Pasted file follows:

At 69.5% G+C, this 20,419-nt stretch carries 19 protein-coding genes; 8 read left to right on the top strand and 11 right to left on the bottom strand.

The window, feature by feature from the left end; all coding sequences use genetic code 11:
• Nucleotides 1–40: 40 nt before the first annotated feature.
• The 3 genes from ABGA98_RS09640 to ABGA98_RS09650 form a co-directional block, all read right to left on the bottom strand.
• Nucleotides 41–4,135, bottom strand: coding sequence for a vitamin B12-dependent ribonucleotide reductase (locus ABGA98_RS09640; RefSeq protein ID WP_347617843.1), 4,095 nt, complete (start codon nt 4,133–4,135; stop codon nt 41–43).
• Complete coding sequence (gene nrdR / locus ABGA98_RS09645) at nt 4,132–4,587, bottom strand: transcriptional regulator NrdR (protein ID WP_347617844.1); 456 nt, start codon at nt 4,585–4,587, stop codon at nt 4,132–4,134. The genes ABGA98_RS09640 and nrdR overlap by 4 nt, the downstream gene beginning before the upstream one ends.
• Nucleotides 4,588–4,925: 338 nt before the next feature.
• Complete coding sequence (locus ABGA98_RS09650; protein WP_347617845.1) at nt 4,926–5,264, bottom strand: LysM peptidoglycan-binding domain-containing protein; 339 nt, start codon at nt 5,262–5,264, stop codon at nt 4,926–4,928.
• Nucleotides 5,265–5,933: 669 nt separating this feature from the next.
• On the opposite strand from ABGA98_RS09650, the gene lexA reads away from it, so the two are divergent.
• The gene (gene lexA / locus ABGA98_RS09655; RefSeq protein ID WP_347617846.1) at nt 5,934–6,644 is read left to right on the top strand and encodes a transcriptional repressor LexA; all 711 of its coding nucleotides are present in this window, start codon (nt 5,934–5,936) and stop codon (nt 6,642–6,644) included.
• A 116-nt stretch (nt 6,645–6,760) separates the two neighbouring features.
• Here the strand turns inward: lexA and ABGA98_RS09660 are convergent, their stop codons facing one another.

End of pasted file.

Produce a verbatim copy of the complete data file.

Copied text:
At 69.5% G+C, this 20,419-nt stretch carries 19 protein-coding genes; 8 read left to right on the top strand and 11 right to left on the bottom strand.

The window, feature by feature from the left end; all coding sequences use genetic code 11:
• Nucleotides 1–40: 40 nt before the first annotated feature.
• The 3 genes from ABGA98_RS09640 to ABGA98_RS09650 form a co-directional block, all read right to left on the bottom strand.
• Nucleotides 41–4,135, bottom strand: coding sequence for a vitamin B12-dependent ribonucleotide reductase (locus ABGA98_RS09640; RefSeq protein ID WP_347617843.1), 4,095 nt, complete (start codon nt 4,133–4,135; stop codon nt 41–43).
• Complete coding sequence (gene nrdR / locus ABGA98_RS09645) at nt 4,132–4,587, bottom strand: transcriptional regulator NrdR (protein ID WP_347617844.1); 456 nt, start codon at nt 4,585–4,587, stop codon at nt 4,132–4,134. The genes ABGA98_RS09640 and nrdR overlap by 4 nt, the downstream gene beginning before the upstream one ends.
• Nucleotides 4,588–4,925: 338 nt before the next feature.
• Complete coding sequence (locus ABGA98_RS09650; protein WP_347617845.1) at nt 4,926–5,264, bottom strand: LysM peptidoglycan-binding domain-containing protein; 339 nt, start codon at nt 5,262–5,264, stop codon at nt 4,926–4,928.
• Nucleotides 5,265–5,933: 669 nt separating this feature from the next.
• On the opposite strand from ABGA98_RS09650, the gene lexA reads away from it, so the two are divergent.
• The gene (gene lexA / locus ABGA98_RS09655; RefSeq protein ID WP_347617846.1) at nt 5,934–6,644 is read left to right on the top strand and encodes a transcriptional repressor LexA; all 711 of its coding nucleotides are present in this window, start codon (nt 5,934–5,936) and stop codon (nt 6,642–6,644) included.
• A 116-nt stretch (nt 6,645–6,760) separates the two neighbouring features.
• Here the strand turns inward: lexA and ABGA98_RS09660 are convergent, their stop codons facing one another.